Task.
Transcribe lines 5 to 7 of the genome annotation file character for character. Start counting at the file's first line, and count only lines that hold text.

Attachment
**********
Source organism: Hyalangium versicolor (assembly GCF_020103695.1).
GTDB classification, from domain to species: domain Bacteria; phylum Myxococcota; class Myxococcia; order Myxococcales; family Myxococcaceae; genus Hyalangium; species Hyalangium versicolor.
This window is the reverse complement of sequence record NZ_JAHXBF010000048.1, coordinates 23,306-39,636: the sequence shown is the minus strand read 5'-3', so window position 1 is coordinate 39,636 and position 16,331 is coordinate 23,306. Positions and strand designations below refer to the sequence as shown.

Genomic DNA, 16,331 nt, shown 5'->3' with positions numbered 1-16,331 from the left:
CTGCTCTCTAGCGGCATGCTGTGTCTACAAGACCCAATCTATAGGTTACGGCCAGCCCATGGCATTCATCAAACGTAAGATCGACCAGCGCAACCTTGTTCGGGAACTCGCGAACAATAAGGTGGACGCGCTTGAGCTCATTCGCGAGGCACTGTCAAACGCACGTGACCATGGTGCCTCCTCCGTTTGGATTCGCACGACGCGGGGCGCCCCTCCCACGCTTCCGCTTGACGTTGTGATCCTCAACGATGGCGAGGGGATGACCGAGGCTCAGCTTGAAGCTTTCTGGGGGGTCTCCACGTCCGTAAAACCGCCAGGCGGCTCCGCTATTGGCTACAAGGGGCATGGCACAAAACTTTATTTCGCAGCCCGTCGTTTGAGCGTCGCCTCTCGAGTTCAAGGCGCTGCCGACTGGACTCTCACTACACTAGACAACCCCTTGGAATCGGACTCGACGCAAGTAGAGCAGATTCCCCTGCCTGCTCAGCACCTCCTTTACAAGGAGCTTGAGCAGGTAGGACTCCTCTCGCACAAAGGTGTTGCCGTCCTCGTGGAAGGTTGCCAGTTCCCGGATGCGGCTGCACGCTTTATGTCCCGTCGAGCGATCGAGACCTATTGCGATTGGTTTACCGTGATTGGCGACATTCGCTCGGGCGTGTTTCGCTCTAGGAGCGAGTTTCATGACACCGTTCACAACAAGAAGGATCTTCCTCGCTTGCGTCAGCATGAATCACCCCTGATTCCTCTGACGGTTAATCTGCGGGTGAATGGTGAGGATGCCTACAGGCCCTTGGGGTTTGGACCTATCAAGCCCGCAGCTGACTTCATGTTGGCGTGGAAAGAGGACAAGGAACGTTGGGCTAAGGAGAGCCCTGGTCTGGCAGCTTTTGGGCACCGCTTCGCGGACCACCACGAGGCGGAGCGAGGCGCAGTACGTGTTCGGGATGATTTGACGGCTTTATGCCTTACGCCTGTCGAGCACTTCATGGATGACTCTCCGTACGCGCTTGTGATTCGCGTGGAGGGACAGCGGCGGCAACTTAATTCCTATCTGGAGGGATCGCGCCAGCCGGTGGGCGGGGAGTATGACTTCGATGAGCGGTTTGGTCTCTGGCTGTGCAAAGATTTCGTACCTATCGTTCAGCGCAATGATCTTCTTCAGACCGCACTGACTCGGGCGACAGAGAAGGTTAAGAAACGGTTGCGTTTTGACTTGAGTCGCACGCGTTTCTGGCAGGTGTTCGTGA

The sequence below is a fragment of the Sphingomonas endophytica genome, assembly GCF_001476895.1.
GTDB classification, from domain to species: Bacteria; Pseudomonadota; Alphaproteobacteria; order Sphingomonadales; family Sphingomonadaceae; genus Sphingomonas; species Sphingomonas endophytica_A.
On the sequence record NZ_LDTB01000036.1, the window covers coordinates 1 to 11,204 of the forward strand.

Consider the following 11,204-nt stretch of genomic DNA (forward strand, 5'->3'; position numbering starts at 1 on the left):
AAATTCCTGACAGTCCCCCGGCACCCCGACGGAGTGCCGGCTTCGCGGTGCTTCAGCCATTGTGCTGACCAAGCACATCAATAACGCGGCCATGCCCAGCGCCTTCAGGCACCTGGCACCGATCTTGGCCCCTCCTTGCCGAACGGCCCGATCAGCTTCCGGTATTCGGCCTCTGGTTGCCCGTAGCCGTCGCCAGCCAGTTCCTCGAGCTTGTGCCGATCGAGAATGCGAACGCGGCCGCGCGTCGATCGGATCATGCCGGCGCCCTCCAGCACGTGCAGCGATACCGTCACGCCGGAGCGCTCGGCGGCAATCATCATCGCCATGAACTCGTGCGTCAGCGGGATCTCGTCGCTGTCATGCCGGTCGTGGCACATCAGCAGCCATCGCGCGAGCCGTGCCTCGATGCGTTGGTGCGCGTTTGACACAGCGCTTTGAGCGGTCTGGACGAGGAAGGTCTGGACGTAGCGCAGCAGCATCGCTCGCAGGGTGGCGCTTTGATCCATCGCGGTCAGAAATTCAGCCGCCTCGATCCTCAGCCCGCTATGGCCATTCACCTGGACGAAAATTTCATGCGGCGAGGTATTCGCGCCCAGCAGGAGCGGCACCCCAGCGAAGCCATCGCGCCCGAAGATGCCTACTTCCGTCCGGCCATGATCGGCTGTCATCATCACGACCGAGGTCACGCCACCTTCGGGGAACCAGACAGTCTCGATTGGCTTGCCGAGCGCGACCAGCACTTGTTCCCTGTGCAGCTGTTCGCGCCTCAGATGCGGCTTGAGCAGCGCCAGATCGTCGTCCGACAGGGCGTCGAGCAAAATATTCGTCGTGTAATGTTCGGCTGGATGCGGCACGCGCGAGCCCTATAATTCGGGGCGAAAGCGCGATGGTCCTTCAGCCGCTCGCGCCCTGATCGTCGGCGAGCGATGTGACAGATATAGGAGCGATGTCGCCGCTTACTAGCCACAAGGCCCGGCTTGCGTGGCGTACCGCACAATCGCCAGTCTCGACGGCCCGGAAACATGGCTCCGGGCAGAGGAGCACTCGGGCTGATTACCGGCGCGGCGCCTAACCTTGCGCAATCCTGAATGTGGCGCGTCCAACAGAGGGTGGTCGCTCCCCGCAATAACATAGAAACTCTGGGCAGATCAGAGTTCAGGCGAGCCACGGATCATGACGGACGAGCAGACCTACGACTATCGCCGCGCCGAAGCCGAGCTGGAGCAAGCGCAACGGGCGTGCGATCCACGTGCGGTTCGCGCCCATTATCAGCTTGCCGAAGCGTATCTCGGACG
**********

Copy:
CTGCTCTCTAGCGGCATGCTGTGTCTACAAGACCCAATCTATAGGTTACGGCCAGCCCATGGCATTCATCAAACGTAAGATCGACCAGCGCAACCTTGTTCGGGAACTCGCGAACAATAAGGTGGACGCGCTTGAGCTCATTCGCGAGGCACTGTCAAACGCACGTGACCATGGTGCCTCCTCCGTTTGGATTCGCACGACGCGGGGCGCCCCTCCCACGCTTCCGCTTGACGTTGTGATCCTCAACGATGGCGAGGGGATGACCGAGGCTCAGCTTGAAGCTTTCTGGGGGGTCTCCACGTCCGTAAAACCGCCAGGCGGCTCCGCTATTGGCTACAAGGGGCATGGCACAAAACTTTATTTCGCAGCCCGTCGTTTGAGCGTCGCCTCTCGAGTTCAAGGCGCTGCCGACTGGACTCTCACTACACTAGACAACCCCTTGGAATCGGACTCGACGCAAGTAGAGCAGATTCCCCTGCCTGCTCAGCACCTCCTTTACAAGGAGCTTGAGCAGGTAGGACTCCTCTCGCACAAAGGTGTTGCCGTCCTCGTGGAAGGTTGCCAGTTCCCGGATGCGGCTGCACGCTTTATGTCCCGTCGAGCGATCGAGACCTATTGCGATTGGTTTACCGTGATTGGCGACATTCGCTCGGGCGTGTTTCGCTCTAGGAGCGAGTTTCATGACACCGTTCACAACAAGAAGGATCTTCCTCGCTTGCGTCAGCATGAATCACCCCTGATTCCTCTGACGGTTAATCTGCGGGTGAATGGTGAGGATGCCTACAGGCCCTTGGGGTTTGGACCTATCAAGCCCGCAGCTGACTTCATGTTGGCGTGGAAAGAGGACAAGGAACGTTGGGCTAAGGAGAGCCCTGGTCTGGCAGCTTTTGGGCACCGCTTCGCGGACCACCACGAGGCGGAGCGAGGCGCAGTACGTGTTCGGGATGATTTGACGGCTTTATGCCTTACGCCTGTCGAGCACTTCATGGATGACTCTCCGTACGCGCTTGTGATTCGCGTGGAGGGACAGCGGCGGCAACTTAATTCCTATCTGGAGGGATCGCGCCAGCCGGTGGGCGGGGAGTATGACTTCGATGAGCGGTTTGGTCTCTGGCTGTGCAAAGATTTCGTACCTATCGTTCAGCGCAATGATCTTCTTCAGACCGCACTGACTCGGGCGACAGAGAAGGTTAAGAAACGGTTGCGTTTTGACTTGAGTCGCACGCGTTTCTGGCAGGTGTTCGTGA

The sequence below is a fragment of the Sphingomonas endophytica genome, assembly GCF_001476895.1.
GTDB classification, from domain to species: Bacteria; Pseudomonadota; Alphaproteobacteria; order Sphingomonadales; family Sphingomonadaceae; genus Sphingomonas; species Sphingomonas endophytica_A.